Hacker News new | past | comments | ask | show | jobs | submit login
Before sale to IBM for billions, Red Hat started in cofounder's closet (cnbc.com)
121 points by goldminer88 5 months ago | hide | past | web | favorite | 37 comments

I have a fond memory of the original redhat distros involving a closet. Sometime in the mid 90's, I was installing RedHat on an old (even for the time) 486/33 server that we had managed to acquire with the understanding that it be relocated the next day to a closet in another building across campus. Since the machine was actually on a desk, we thought we should do the install before having to move it to a cramped space. The installation ended up taking like 18 hours on that box, and it came time to move before it was finished. So we unplugged the UPS and had a bunch of people walk the thing across campus along with its tiny monochrome monitor still showing the RedHat installer filling up progress bars over and over. It prompted a lot of questions and strange looks. We were worried that the batteries were going to give out, but we made it. The machine carried on dutifully for many years longer than it should have. The Redhat distro along with rpm really made Linux a workable and supportable platform, and they deserve a lot of credit for their efforts.

Its actually APT (apt-get) which made Linux a workable platform because before that we had to manually hunt for package updates (such as RPMs). That was horrific. It is the sole reason I ever went to try (and switch to) Debian, coming from RPM-based distributions.

Yup. I've been using linux/unix since before package managers were common and debian was like a breath of fresh air. Even with RPMs it was generally always just easier to build stuff from source than to deal with RedHat's funky package system. And APT? APT was easy mode, it worked like magic. If you needed something you just installed it and the OS picked up the latest package and all the dependencies and installed all of it for you. It seems trivial today but back when always connected broadband internet was not the norm it was transformative. It took years and years for RedHat to catch up. I still have a sore spot about RedHat because of those earlier experiences.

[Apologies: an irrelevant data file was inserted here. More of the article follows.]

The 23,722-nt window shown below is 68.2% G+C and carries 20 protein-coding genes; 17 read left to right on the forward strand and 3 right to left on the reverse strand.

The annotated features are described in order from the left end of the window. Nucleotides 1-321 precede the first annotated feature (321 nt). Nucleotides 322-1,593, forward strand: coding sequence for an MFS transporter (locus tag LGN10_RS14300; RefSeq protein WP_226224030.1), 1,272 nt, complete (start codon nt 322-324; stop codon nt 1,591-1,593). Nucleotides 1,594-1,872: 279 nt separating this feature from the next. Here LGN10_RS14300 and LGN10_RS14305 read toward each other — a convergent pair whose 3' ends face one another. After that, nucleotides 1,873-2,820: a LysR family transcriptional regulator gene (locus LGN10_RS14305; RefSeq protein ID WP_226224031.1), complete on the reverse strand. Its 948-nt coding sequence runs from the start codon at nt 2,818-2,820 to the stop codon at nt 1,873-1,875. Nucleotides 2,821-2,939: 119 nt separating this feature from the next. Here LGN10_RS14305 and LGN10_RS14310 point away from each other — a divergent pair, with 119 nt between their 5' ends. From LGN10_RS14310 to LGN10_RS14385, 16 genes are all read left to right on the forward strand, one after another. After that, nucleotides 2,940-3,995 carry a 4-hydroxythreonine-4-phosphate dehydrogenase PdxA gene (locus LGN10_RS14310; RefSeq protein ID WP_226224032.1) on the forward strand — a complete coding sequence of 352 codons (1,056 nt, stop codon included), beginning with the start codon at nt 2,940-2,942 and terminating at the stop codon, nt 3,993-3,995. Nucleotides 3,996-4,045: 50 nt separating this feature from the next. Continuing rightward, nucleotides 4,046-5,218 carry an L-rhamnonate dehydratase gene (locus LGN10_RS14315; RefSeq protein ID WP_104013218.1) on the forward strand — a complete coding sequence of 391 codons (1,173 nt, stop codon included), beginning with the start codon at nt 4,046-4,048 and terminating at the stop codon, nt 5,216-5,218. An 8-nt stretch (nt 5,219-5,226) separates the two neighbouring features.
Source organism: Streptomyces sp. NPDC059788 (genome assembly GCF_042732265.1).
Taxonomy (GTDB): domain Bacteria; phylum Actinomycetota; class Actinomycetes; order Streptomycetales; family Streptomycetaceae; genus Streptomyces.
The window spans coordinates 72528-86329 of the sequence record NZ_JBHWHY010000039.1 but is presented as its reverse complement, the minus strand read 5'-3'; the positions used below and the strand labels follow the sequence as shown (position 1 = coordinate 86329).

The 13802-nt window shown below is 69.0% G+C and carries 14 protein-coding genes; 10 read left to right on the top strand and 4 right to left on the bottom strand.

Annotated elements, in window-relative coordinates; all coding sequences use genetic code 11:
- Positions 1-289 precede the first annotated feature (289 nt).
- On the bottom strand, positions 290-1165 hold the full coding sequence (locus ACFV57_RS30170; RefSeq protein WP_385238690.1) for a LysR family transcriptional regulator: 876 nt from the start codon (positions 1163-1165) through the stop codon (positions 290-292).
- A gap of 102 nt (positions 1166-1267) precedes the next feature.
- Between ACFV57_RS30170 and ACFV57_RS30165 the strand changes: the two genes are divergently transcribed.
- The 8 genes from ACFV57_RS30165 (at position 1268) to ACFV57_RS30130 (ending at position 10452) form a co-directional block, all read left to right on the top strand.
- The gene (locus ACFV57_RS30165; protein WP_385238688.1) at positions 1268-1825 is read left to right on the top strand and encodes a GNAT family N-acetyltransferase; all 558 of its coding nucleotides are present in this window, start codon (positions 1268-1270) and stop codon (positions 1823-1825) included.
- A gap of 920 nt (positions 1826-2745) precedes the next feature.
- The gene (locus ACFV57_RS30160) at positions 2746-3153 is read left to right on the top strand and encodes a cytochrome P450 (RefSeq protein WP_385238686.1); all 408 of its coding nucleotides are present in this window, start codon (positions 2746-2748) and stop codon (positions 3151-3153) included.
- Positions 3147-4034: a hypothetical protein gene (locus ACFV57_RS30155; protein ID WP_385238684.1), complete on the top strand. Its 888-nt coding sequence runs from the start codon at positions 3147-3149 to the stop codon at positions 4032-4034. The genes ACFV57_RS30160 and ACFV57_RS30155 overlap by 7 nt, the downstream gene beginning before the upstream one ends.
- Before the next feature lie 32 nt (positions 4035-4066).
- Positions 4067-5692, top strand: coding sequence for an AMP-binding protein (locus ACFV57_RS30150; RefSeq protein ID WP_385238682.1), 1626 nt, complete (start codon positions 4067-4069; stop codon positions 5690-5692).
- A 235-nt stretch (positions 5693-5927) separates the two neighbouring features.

Things are so much easier now in so many ways. For one it's a lot less common to have a computer that can't access the internet because it doesn't have the right drivers already. For another it's a lot less common to only have one computer (including smartphones) and thus only one way to download stuff. Computers are also way faster so doing anything that requires installing or compiling stuff isn't as big of a time sink.

My first exposure to RedHat and linux was playing with a Toshiba Magnia sg20 internet appliance. I found out I could telnet into it and get root access where it was running RedHad 6. I messed around with it a lot, just learning things and trying to get as many cool console apps on there as I could find. The pain of doing manual package dependency is why I jumped over to Debian (this would have been around 2003 or 2004). Though I do consider the experience I gained in doing manual dependency resolution valuable.

rpmfind.net !

> "The $34 billion success has nothing to do with me. I will take some credit for spotting the initial opportunity. The actual execution of that opportunity, the credit goes to much smarter guys than me."

I respect Young for such an honest attribution.

"Young now calls his wife "probably the single-most important contributor" to the initial success of Red Hat. "Without my wife Nancy's sterling credit rating, I wouldn't been able to raise the money that got us to profitability," he says."

I can relate to this.

totally appreciate his humility but also think he can take a little more credit.

i'd (briefly) considered creating a commercial linux company way back when, but didn't have the wherewithal or gumption to do so. a key ingredient is being able to get started, attract and accept help, and then have enough sense to give others room to work.